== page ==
Thanks for your quick response. Would using global memory be the same as letting it spill on private memory? I thought global memory will be used when registers spill?
When happens when local memory spill?
Thanks again. "Device Memory" is what I should have said(brain freezed)
Is there a recommended strategy to design the kernel to make the caching more effective with global memory?
I had the same problem on an NVidia card :
using array => private memory reported
using plain registers => zero private memory reported (no spill)
CL_KERNEL_WORK_GROUP_SIZE allows automatic tuning but I must not try to compile with attribute reqd_work_group_size since it would have CL_KERNEL_WORK_GROUP_SIZE increased to this value (provided local memory is not exhausted) and spilling forced.
On NVidia the cLGetDeviceInfo(...CL_DEVICE_REGISTERS_PER_BLOCK_NV...) gives the size of the register file (on AMD it is 64*256*(32bits*4) AFAIK) but on both GPUs I have understood that the register addressing allows only 128 register/thread (and a handfull of them contains group_id, local_id, constant kernel args...)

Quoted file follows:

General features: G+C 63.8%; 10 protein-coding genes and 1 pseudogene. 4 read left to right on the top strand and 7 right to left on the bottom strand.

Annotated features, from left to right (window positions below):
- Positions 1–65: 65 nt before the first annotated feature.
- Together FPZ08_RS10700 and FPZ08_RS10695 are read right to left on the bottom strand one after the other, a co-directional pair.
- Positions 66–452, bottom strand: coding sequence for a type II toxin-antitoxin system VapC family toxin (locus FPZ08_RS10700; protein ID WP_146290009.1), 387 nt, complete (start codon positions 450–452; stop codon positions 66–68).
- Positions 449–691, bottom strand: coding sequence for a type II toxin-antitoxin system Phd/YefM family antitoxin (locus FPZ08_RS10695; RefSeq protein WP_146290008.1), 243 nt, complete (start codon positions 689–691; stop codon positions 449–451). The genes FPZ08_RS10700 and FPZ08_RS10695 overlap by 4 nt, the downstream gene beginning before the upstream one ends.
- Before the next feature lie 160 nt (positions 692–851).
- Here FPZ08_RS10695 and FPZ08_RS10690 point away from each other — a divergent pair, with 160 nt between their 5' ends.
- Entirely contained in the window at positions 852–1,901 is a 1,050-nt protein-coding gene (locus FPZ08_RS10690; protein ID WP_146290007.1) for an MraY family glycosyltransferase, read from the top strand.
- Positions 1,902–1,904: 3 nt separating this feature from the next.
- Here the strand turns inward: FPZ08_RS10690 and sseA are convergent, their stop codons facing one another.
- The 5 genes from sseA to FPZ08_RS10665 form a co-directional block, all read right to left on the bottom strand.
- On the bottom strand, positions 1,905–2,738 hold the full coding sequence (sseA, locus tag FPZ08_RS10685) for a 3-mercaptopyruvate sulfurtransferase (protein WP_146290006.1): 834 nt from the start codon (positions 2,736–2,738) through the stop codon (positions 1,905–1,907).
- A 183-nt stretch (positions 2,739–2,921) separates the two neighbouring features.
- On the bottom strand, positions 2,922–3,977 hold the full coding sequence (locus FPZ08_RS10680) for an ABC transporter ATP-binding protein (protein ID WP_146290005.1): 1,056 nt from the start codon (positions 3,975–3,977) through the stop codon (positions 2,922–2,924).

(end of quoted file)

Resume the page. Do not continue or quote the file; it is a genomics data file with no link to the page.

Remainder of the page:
The only portable (tested on 5 models of NVidia cards and 1 model of AMD card) way I found was to start from the group size given by CL_DEVICE_MAX_WORK_GROUP_SIZE compile without reqd_work_group_size attribute and check CL_KERNEL_WORK_GROUP_SIZE if below the tested group size, lower it (depending of you code constraint NOT to the value returned by CL_KERNEL_WORK_GROUP_SIZE otherwise you'll end up with a too small group size) and go on until you have CL_KERNEL_WORK_GROUP_SIZE return >= your tested value.
It is tedious to program and slow to compile, so I suggest requiring CL_DEVICE_REGISTERS_PER_BLOCK and something as CL_DEVICE_REGISTERS_PER_THREAD to be required for forecoming OpenCL specifications (just to have a good estimation of register availability to start with)